The roads around Sleepy Hollow and Tarrytown are packed this time of year as folks from all over make the trek to these river towns in search of The Legend of Sleepy Hollow. I wonder if Washington Irving knew that this place he described as “drowsy” and “dreamy” would become the destination of choice for travelers on the lookout for that
“ghost of a Hessian trooper, whose head had been carried away by a cannon-ball, in some nameless battle during the Revolutionary War, and who is ever and anon seen by the country folk hurrying along in the gloom of nigh, as if on the wings of the wind.”
Before North Tarrytown changed its name to Sleepy Hollow in 1996, the name was more associated with a region than an actual village. The Pocantico River Valley, christened long ago by the early Dutch colonist Adriean van der Donck as “Slapershaben”, or Sleeper’s Haven, was acquired by Frederick Philpse from the Wickquasgeck native peoples around 1680. In 1685, Philpse completed construction of the church which would be known in his time as The Dutch Reformed Church of Philispburg Manor. A Royal Charter granted by the British made him the first Lord of the Manor, but this was by no means a British estate. Dutch was the predominant language here until 1800. Lord Philipse enticed Dutch settlers to clear land and grow the wheat that would make his gristmill the heart of his agrarian enterprise. It was his first wife and business partner, Margaret Hardenbroek who encouraged the building of the church to provide spiritual sustenance for the tenant-farmers. The church dates its origins from the bell that Margaret had cast in the Netherlands and shipped back to the Manor in 1685. Engraved with the words, “Si Deus pro nobis, quis contra nos” – If God is with us, who can be against us? – it still rings the call to service on Sundays. Frederick’s second wife, Catherine Van Cortlandt Derval, provided the second oldest object – a 17th century table from the Netherlands, still used today for communion services. Catherine was the first patroness of the church, established the first regular pastor for the congregation, and supported the work of the church throughout her lifetime.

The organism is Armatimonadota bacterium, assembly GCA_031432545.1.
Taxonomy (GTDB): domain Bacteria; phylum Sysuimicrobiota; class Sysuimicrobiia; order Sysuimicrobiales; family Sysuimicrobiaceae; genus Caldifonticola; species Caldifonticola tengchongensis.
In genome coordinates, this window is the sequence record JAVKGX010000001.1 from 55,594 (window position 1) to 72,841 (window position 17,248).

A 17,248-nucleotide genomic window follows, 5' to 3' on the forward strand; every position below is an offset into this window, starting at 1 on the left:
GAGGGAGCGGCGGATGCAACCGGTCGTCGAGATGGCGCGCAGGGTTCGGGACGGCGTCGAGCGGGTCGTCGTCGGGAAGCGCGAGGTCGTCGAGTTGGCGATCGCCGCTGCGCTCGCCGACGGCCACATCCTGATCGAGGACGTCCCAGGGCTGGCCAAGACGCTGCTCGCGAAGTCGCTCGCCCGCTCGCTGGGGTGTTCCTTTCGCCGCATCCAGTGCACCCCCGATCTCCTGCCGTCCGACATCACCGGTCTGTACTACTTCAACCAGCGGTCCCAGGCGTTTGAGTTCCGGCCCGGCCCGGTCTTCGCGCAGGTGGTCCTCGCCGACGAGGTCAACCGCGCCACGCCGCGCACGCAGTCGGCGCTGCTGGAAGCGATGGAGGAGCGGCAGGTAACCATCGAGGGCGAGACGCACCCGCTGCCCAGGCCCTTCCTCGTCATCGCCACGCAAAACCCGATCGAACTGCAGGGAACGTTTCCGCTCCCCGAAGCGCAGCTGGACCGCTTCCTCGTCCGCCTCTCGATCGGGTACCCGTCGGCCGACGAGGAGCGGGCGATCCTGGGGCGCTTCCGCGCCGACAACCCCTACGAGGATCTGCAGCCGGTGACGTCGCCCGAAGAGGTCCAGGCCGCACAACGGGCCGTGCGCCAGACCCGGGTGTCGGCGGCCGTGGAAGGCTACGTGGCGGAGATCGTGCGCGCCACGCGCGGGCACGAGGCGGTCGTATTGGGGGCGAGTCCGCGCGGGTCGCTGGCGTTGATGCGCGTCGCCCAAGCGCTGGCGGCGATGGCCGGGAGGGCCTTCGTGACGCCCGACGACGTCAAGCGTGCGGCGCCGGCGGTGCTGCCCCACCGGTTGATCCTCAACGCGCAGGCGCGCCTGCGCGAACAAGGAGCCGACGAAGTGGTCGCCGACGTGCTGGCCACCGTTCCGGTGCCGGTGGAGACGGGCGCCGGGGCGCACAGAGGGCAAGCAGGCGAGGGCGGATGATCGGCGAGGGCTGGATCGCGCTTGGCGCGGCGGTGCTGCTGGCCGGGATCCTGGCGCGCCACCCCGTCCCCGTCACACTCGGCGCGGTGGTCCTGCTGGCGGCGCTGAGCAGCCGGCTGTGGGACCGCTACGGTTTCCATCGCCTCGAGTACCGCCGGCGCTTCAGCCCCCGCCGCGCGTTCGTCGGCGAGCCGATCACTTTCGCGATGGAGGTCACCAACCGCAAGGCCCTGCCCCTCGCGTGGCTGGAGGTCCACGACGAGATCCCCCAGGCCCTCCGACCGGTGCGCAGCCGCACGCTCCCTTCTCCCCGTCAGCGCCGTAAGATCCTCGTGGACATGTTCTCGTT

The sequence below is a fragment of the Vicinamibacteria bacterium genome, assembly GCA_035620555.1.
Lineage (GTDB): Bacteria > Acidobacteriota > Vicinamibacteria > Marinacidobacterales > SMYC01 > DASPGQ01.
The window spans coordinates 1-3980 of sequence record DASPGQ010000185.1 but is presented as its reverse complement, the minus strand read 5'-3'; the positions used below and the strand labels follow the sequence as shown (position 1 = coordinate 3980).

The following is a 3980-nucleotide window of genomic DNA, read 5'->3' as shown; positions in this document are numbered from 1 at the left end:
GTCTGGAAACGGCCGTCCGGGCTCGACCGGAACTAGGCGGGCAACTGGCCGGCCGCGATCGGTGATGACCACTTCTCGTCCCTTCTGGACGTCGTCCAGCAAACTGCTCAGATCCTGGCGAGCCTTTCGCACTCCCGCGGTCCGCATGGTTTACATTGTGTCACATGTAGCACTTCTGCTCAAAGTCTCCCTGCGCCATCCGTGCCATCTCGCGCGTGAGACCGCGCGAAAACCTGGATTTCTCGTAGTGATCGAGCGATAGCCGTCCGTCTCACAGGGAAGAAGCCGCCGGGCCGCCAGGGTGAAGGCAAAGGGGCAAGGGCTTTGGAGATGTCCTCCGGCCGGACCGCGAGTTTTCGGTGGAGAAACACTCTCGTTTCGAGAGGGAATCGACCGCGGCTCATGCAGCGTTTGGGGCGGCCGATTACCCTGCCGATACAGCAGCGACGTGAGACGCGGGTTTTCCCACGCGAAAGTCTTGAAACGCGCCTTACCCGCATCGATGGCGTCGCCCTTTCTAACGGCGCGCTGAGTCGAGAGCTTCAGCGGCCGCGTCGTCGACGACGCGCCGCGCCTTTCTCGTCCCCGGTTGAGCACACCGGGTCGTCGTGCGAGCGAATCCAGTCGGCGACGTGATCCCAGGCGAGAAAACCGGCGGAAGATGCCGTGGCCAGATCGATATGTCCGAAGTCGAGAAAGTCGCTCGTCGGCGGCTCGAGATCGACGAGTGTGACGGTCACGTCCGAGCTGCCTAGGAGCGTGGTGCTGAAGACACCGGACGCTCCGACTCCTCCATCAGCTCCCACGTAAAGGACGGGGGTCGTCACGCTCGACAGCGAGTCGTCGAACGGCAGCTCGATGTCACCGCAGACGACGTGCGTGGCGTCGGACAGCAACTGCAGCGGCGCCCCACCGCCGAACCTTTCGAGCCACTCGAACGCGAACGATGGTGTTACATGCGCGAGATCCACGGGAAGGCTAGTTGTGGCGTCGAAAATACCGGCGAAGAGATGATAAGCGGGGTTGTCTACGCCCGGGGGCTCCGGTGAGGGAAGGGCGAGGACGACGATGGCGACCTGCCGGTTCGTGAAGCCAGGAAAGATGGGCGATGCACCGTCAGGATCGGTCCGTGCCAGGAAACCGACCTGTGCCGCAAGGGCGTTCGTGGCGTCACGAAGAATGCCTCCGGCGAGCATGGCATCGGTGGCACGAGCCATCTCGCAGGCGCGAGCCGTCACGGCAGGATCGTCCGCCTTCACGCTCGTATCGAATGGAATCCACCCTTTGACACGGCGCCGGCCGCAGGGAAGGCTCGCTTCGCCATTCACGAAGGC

Such were our beginnings as a church that stands on a hill of bones embracing the remains of souls that may go back as far as the First Peoples who lived here 3000 years before the Dutch arrived and changed their world.
Sleepy Hollow is a place of legends, many told beautifully by the Hudson Valley story-teller Jonathan Kruk in his book “Legends and Lore of Sleepy Hollow and the Hudson Valley”. Legends of the Lenape and the Dutch. Ghosts of the American Revolution. Places bewitched by more inhabitants than the occasional headless Hessian, one in particular who will become the most beloved phantom of the Old Dutch Church’s Burying Ground.
And so, at this time of the year, we can take on a playful attitude and welcome the seekers of the fantastic to walk through our burying ground in the safety of daylight where the stones of our spiritual ancestors reach out to our visitors, not to terrorize them, but to familiarize them with the kith and kin of the original settlers and their descendants.
In the shadow of this historic structure you will find the memorial stone for Jacob and Frena Romer who came to this land as indentured servants and many years later served a meal to Major John Andre before he was taken to Tappan and tried and hung as a spy. Van Tassels are in residence and the story of Cornelius, Elizabeth and Leah Van Tassel may provide a clue as to the identity of our ghostly Horseman. Abraham Martling, officer in the militia and leader of the “Liberty Boys” and possible inspiration for Brom Bones and his brother Isaac, called “The Martyr”, a veteran of the French and Indian War are buried on the East side of the church. Their father, Abraham Martlenghs, lies near Abraham. A deacon of the church and justice of the peace – most of his land would become the village of Tarrytown. There is no stone for Hulda, called Witch, but we are working on one because in truth she was a healer and a hero of the American Revolution who took up arms and died from a British bullet. And we can’t forget Colonel James Hammond who commanded the Westchester militia, hosted General Washington in his home, and faced the business end of two British cannon when soldiers came knocking on his door in search of the General who had already made his departure. The epitaph from his headstone:
In October, the burying ground of the Old Dutch Church becomes a classroom and a moveable feast of brats, and dogs and pumpkin ale where parents sit with children amongst the stones to tell their own stories or share ours or remember the Legend that brought them here and the writer who lies just up on the ridge, on the edge of Sleepy Hollow Cemetery, looking down on us – in this place that enchanted him, Once Upon a Time.
All photos by Janie Couch Allen.
“Tales of the Old Dutch Burying Ground” from Friends of the Old Dutch Burying Ground.
Click for more information on Jonathan Kruk